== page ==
Categories

# Negative and Fractional Exponents

I want to share a theory on this mistake:

The student had an association between negative exponents and reciprocals and “half-powers” and square roots. As the student was parsing the problem he “fulfilled his obligation” to use that association on the number. I guess what I’m positing is that the mind works by making a connection, and then remaining in tension until that connection is used in a problem. (I’ve often had the experience of feeling as if there’s an insight that I haven’t used yet in solving a problem, and it’s like having a small weight on my back.) The mind comes to relief at the moment that the insight is used.

The student’s mind made the connection between negative powers and reciprocals and was in tension. He then used this insight at the first opportunity he saw, to relieve himself from the burden of his insight.

Some of you might disagree. For instance, you might think that the student had just memorized some rule poorly, had no conceptual understanding of powers, and gave the answer that he did.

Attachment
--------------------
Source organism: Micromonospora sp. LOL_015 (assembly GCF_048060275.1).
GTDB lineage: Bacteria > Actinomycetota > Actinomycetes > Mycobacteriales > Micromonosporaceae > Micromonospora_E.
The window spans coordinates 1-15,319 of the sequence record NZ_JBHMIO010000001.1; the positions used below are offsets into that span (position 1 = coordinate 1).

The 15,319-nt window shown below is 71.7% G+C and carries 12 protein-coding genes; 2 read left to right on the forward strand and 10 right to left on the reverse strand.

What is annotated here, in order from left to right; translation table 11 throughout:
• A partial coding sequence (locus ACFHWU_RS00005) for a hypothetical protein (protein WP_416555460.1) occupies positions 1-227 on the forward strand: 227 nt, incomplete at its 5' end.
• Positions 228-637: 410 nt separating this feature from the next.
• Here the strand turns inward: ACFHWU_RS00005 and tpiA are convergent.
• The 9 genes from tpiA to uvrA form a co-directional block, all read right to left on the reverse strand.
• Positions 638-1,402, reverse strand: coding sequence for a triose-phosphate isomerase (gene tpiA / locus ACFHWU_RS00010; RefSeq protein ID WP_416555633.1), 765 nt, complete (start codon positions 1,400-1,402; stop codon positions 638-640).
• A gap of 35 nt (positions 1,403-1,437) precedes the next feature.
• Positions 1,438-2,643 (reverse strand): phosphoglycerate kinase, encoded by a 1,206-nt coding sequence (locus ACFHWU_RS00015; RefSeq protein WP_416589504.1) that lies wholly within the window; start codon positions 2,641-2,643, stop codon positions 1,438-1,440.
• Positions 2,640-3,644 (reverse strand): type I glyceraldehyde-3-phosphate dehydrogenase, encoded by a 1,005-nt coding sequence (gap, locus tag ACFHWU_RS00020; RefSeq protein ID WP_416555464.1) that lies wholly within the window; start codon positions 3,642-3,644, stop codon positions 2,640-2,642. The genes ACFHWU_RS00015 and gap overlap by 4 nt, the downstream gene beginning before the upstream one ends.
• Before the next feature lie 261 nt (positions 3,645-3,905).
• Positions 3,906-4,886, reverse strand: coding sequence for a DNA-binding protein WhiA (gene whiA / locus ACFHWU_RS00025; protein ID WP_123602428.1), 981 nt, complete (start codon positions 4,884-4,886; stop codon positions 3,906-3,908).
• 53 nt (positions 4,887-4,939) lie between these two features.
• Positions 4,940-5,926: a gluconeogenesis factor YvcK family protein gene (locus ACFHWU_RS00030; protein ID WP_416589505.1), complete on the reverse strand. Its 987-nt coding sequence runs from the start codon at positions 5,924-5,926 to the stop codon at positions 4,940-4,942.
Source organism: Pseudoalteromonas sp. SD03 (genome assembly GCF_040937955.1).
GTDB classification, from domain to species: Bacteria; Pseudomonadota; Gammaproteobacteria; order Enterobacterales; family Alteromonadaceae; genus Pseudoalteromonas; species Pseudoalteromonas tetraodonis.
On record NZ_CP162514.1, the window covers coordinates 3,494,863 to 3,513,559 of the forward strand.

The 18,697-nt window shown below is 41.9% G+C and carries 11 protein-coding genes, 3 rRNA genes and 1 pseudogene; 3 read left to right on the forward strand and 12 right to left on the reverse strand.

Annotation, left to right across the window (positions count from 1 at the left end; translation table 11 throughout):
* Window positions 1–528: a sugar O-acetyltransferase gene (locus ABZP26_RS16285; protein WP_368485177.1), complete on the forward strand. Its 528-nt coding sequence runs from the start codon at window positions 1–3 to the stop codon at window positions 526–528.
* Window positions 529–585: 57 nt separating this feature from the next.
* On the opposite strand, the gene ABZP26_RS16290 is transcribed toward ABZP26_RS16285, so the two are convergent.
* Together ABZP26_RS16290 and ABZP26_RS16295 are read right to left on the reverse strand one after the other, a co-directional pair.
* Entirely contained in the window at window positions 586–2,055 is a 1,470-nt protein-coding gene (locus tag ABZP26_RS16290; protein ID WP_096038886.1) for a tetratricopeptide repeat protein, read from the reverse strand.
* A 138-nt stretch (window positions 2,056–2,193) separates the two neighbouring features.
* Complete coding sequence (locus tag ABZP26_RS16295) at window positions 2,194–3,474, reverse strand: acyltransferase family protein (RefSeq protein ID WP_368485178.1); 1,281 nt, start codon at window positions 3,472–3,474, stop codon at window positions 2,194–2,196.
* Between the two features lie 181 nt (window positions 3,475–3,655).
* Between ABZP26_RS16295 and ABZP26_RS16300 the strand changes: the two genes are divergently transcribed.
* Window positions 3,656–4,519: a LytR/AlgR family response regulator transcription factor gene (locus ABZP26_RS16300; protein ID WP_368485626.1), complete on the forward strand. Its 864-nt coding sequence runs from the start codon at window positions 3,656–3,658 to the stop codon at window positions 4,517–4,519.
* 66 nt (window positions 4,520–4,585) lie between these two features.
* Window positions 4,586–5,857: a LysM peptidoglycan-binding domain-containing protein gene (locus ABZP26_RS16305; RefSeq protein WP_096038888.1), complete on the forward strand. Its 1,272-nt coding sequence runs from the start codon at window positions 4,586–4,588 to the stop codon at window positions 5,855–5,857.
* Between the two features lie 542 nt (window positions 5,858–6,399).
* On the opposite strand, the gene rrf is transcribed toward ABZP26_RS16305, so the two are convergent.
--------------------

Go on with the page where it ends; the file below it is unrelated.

But I think that the answer felt right because he used the fact that he knew. I’d predict that this student would be able to answer $x^{1/2}$ correctly.

If you think that the student just memorized a rule, is there any reason to think that a student would get a question such asÂ $x^{1/2}$ correct?

## 3 replies on “Negative and Fractional Exponents”

I think the student does apply a rule correctly but doesn’t see the differences between doing so with a coefficient vs. a variable. I agree with your assessment about this student probably correctly answering x^1/2 – even more interesting to test my theory would be to see what happens with (4x^2*y^4)^1/2.

How would you expect a student to reply to $x^{1 / 2}$ ? You can’t do anything with it. Are you anticipating $\sqrt {x}$ ? Would you take $x^{0.5}$ ? It’s not a fraction ( yes, I understand I have been working with teenagers too long…)
I think this student knows how to find the powers of numbers (possibly by plugging them in to a calculator) but has no idea what to do with a letter. So it just gets left sad and alone. I agree with Evan – what does the student do with higher powers of variables?
I’m also intrigued by the notation in purple, presumably from the grader.

I think the student would answer $\sqrt{x}$. The student knows that there’s an association between fractional exponents and roots, and he has no other outlet for that connection other than writing the correct answer.